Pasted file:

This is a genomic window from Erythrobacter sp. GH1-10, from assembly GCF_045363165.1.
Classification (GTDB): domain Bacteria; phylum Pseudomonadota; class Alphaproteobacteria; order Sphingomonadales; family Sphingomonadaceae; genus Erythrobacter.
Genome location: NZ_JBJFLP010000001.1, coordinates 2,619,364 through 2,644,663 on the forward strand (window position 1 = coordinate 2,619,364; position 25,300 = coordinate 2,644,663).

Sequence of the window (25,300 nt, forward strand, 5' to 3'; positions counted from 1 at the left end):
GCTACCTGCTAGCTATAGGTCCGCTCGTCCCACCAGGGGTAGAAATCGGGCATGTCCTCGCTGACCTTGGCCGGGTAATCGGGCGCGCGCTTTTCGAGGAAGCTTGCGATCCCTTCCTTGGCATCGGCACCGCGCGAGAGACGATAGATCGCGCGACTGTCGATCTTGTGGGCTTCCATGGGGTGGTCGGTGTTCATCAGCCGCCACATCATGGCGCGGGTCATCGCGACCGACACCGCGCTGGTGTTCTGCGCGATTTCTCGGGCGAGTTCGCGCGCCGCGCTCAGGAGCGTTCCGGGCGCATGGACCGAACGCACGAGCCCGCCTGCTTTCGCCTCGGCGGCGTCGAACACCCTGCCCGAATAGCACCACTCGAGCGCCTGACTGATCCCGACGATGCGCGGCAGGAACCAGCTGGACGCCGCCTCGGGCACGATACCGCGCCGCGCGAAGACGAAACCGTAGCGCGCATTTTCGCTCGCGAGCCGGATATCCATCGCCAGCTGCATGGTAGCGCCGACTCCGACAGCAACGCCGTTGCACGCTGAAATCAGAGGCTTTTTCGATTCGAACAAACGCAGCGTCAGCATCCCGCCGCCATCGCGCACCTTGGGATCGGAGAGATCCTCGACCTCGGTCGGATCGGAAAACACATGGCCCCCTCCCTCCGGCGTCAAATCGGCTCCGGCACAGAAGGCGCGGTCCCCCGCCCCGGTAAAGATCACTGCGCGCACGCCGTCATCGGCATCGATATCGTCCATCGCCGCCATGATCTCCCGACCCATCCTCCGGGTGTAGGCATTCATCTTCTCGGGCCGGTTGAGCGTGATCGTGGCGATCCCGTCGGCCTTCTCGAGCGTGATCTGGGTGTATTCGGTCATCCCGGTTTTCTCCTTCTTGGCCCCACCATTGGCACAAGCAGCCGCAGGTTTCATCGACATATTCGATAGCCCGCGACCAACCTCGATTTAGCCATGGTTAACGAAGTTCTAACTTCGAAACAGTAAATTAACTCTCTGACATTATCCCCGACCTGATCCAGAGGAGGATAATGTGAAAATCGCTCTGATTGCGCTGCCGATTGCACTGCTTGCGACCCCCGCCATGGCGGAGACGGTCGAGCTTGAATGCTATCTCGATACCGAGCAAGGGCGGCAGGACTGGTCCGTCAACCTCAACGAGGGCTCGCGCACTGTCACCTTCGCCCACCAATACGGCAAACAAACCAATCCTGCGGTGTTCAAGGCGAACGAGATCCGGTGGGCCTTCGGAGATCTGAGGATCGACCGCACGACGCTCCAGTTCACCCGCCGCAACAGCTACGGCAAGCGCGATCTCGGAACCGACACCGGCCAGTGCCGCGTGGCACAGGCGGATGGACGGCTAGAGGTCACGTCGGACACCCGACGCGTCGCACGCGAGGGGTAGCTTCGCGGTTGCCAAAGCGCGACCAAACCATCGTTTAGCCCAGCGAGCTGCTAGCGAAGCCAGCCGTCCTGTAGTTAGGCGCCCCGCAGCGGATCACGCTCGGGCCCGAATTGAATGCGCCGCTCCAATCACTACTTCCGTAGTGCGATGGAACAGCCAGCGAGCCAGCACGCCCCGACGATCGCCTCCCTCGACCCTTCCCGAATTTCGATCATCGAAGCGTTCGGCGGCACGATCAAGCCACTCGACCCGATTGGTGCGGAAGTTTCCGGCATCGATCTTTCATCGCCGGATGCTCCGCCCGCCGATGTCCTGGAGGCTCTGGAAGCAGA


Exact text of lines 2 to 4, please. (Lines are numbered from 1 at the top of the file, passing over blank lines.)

Classification (GTDB): domain Bacteria; phylum Pseudomonadota; class Alphaproteobacteria; order Sphingomonadales; family Sphingomonadaceae; genus Erythrobacter.
Genome location: NZ_JBJFLP010000001.1, coordinates 2,619,364 through 2,644,663 on the forward strand (window position 1 = coordinate 2,619,364; position 25,300 = coordinate 2,644,663).

Sequence of the window (25,300 nt, forward strand, 5' to 3'; positions counted from 1 at the left end):